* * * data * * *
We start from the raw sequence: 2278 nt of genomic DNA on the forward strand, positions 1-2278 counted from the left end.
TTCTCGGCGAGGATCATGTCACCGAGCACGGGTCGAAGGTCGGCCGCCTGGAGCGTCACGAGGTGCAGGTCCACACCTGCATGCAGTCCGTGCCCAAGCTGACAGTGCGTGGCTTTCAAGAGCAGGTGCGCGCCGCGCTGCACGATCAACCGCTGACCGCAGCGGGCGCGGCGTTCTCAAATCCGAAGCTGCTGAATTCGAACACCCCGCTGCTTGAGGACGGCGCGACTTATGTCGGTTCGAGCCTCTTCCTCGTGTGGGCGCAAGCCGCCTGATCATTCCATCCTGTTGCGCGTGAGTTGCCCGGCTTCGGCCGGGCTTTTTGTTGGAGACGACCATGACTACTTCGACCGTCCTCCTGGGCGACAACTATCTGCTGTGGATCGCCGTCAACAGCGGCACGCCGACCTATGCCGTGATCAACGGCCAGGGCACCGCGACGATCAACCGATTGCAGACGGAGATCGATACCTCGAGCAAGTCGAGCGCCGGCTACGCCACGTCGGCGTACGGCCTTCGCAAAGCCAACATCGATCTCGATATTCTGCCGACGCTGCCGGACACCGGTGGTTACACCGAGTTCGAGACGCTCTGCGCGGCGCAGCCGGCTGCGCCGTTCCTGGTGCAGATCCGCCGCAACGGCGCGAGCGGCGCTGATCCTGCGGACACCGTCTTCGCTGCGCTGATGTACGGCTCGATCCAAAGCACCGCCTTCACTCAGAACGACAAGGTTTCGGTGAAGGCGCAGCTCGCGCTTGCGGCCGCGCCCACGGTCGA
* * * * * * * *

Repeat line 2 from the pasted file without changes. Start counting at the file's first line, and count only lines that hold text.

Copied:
TTCTCGGCGAGGATCATGTCACCGAGCACGGGTCGAAGGTCGGCCGCCTGGAGCGTCACGAGGTGCAGGTCCACACCTGCATGCAGTCCGTGCCCAAGCTGACAGTGCGTGGCTTTCAAGAGCAGGTGCGCGCCGCGCTGCACGATCAACCGCTGACCGCAGCGGGCGCGGCGTTCTCAAATCCGAAGCTGCTGAATTCGAACACCCCGCTGCTTGAGGACGGCGCGACTTATGTCGGTTCGAGCCTCTTCCTCGTGTGGGCGCAAGCCGCCTGATCATTCCATCCTGTTGCGCGTGAGTTGCCCGGCTTCGGCCGGGCTTTTTGTTGGAGACGACCATGACTACTTCGACCGTCCTCCTGGGCGACAACTATCTGCTGTGGATCGCCGTCAACAGCGGCACGCCGACCTATGCCGTGATCAACGGCCAGGGCACCGCGACGATCAACCGATTGCAGACGGAGATCGATACCTCGAGCAAGTCGAGCGCCGGCTACGCCACGTCGGCGTACGGCCTTCGCAAAGCCAACATCGATCTCGATATTCTGCCGACGCTGCCGGACACCGGTGGTTACACCGAGTTCGAGACGCTCTGCGCGGCGCAGCCGGCTGCGCCGTTCCTGGTGCAGATCCGCCGCAACGGCGCGAGCGGCGCTGATCCTGCGGACACCGTCTTCGCTGCGCTGATGTACGGCTCGATCCAAAGCACCGCCTTCACTCAGAACGACAAGGTTTCGGTGAAGGCGCAGCTCGCGCTTGCGGCCGCGCCCACGGTCGA